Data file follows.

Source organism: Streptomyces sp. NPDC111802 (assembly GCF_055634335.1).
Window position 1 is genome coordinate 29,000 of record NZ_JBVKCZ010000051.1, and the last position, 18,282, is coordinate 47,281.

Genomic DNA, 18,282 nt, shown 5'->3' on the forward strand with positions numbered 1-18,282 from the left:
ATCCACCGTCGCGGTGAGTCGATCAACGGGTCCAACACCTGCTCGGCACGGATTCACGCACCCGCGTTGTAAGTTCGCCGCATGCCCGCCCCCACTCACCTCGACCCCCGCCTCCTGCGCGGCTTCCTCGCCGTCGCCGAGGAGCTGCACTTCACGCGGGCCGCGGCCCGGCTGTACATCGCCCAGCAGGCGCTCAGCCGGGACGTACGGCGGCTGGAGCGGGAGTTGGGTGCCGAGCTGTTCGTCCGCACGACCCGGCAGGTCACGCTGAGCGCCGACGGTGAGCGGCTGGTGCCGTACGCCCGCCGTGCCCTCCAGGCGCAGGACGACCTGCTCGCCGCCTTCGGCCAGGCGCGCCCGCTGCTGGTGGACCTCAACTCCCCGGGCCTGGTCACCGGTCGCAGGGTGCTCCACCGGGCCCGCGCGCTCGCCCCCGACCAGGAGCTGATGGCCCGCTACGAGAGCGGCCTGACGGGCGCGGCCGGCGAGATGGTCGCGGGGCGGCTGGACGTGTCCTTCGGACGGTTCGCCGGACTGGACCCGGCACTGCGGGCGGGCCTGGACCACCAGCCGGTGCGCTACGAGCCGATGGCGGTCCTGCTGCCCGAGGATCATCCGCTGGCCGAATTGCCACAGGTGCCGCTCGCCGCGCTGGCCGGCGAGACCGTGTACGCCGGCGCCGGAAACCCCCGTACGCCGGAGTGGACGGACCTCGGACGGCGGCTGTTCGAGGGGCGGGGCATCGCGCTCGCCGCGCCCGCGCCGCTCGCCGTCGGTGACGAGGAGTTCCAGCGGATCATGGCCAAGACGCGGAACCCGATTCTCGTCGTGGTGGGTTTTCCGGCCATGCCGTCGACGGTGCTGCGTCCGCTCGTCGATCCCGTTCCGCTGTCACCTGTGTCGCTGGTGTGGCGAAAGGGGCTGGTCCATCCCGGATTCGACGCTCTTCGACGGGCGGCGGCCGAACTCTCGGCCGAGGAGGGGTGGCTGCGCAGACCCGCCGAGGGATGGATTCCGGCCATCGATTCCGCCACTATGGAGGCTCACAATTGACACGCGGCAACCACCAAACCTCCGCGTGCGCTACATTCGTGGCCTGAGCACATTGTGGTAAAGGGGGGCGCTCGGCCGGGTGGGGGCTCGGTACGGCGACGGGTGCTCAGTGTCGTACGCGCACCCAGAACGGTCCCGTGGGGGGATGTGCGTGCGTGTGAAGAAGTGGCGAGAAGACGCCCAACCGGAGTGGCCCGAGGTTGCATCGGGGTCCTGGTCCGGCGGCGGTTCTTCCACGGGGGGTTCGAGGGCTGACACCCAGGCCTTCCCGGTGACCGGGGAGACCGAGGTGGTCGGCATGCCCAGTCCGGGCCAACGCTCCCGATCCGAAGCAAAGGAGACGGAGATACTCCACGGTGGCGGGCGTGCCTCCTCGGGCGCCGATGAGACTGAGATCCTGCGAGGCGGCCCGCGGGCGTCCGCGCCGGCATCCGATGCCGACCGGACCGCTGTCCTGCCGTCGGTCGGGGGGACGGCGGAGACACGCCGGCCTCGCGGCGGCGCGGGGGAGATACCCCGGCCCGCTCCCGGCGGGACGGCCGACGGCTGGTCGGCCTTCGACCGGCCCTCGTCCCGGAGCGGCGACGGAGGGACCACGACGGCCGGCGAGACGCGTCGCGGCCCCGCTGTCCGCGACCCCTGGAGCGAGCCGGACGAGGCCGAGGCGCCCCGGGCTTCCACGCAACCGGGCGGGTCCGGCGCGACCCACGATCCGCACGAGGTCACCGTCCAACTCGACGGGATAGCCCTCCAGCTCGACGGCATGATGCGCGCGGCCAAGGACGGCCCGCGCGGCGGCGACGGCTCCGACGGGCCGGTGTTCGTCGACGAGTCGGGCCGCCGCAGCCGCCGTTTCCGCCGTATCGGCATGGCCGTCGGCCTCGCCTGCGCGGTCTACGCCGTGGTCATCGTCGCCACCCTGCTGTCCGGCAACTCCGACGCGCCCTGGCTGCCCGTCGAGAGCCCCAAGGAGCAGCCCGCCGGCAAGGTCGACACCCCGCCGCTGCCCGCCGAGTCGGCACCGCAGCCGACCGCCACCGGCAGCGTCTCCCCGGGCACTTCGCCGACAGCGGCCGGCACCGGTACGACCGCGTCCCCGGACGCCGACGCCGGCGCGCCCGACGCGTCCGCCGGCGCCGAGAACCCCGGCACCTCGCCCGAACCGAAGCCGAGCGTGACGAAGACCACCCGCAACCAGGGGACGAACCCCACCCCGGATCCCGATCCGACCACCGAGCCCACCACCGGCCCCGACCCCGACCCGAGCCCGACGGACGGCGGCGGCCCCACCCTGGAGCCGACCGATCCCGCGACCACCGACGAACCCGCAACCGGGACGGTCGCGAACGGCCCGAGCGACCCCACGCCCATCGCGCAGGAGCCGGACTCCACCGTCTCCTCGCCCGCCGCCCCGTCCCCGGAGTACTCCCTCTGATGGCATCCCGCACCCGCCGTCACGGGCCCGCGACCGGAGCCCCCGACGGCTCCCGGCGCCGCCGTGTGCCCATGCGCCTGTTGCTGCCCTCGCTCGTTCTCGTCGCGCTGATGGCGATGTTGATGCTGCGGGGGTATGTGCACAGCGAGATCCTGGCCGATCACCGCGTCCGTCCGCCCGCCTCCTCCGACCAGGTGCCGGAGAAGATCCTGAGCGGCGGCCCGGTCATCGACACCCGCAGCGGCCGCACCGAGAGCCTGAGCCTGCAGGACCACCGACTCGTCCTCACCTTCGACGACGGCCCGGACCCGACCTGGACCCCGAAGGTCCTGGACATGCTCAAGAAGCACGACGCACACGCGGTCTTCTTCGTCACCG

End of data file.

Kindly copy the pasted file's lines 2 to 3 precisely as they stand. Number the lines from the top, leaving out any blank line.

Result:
Window position 1 is genome coordinate 29,000 of record NZ_JBVKCZ010000051.1, and the last position, 18,282, is coordinate 47,281.

Genomic DNA, 18,282 nt, shown 5'->3' on the forward strand with positions numbered 1-18,282 from the left: